Jen LaMastra is really into garbage. Like, really into garbage. She is Portland's poster child for the eco-fashion habit of up-scaling discarded objects like soda can tabs, smashed mirrors, and plastic bags into furiously detailed costumes meant to raise awareness about pollution and waste while creating a visual spectacle. Around here they call it "trashion," and LaMastra has become the go-to artist, creating public installations and appearances at fashion shows with her labor-intensive, ultra-embellished designs.
Earlier this year she was one of five artists (along with Andrew Auble, Chandra Glaeseman, Greg Hanson, and and Sarah Wolf Newlands) chosen to participate in the second GLEAN, a joint effort between Metro, Cracked Pots, and Recology that allows artists to access the Metro Central Transfer Station (AKA the dump), where they mine for materials to be used in a group art exhibit. They get six months, $2k, and have to make at least 10 pieces each. They also blogged it out for good measure (LaMastra's personal blog is also a pretty absorbing read in its own right).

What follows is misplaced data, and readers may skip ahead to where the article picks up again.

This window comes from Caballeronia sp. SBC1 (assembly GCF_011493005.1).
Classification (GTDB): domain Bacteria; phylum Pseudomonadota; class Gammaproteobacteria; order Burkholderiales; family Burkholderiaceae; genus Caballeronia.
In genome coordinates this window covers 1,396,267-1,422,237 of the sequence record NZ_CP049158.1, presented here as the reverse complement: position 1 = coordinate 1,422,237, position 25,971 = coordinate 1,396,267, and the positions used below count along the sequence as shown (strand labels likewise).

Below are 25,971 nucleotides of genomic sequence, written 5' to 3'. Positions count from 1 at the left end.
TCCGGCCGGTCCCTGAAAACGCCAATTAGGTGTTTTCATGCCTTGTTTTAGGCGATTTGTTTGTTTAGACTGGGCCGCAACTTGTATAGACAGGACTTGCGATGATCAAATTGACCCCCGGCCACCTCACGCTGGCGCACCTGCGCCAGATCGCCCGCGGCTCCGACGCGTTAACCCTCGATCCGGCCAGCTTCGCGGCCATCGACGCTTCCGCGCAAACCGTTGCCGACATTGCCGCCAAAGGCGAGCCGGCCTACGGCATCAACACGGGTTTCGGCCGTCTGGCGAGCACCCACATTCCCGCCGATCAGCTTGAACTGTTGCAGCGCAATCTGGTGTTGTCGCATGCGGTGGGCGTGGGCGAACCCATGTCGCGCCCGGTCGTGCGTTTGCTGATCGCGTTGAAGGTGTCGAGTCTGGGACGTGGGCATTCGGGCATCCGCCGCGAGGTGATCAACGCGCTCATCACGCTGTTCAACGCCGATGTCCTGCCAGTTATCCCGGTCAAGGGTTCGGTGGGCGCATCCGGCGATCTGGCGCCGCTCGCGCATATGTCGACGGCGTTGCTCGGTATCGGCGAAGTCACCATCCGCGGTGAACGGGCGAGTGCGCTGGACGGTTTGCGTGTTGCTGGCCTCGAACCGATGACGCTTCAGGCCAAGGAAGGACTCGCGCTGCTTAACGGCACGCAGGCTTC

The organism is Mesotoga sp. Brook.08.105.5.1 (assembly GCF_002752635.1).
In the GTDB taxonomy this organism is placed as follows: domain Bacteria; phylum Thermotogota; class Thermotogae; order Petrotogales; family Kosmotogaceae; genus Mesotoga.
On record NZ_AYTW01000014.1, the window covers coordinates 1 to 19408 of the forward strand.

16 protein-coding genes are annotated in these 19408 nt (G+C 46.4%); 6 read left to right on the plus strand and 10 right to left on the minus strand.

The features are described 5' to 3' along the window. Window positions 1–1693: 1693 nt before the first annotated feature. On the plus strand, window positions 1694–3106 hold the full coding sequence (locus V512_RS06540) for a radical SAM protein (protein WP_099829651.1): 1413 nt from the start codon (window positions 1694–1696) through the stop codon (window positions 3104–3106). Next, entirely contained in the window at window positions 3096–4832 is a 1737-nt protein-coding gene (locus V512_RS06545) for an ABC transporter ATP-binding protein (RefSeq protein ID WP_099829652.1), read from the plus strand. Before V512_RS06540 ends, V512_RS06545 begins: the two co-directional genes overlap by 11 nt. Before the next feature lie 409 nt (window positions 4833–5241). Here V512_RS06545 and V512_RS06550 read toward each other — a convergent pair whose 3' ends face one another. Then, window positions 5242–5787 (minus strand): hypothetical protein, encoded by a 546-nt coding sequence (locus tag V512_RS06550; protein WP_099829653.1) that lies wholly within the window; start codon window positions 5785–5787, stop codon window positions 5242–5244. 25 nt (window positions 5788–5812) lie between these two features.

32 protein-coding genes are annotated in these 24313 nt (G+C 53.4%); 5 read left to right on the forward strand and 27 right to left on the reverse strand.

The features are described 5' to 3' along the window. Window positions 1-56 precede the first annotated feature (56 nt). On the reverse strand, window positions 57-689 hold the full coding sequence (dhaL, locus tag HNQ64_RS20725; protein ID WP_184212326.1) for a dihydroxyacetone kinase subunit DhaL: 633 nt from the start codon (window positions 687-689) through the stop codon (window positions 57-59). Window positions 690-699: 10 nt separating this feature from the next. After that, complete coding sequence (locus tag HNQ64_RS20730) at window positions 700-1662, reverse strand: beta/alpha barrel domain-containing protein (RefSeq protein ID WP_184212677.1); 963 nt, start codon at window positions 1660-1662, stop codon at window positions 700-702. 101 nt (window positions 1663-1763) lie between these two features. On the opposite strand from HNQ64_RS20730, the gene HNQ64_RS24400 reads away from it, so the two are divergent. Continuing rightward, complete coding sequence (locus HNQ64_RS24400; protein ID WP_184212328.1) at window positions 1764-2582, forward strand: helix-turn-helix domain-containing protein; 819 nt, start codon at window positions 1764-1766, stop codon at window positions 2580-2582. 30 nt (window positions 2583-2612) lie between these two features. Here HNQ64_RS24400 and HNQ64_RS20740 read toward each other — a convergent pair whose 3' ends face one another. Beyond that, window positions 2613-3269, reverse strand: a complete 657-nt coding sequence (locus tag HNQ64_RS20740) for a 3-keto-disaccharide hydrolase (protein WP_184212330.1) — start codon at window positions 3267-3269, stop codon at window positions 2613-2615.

- Jen LaMastra
- Details: LaMastra made itty bitty beads out of tiny little strips of paper for her "Dictionary Dress" because that's how she rolls.
The GLEAN project is about to launch, with a September show at Disjecta (opening reception is 6-9 pm on September 14), featuring the largest collection of wearable sculptures LaMastra's ever created. Called "Disremembered," it and the other GLEAN pieces will be up during gallery hours through Sept 30. I've never seen LaMastra pull a punch with her design and work ethic, so I'm guessing this is going to be quite a thing to behold.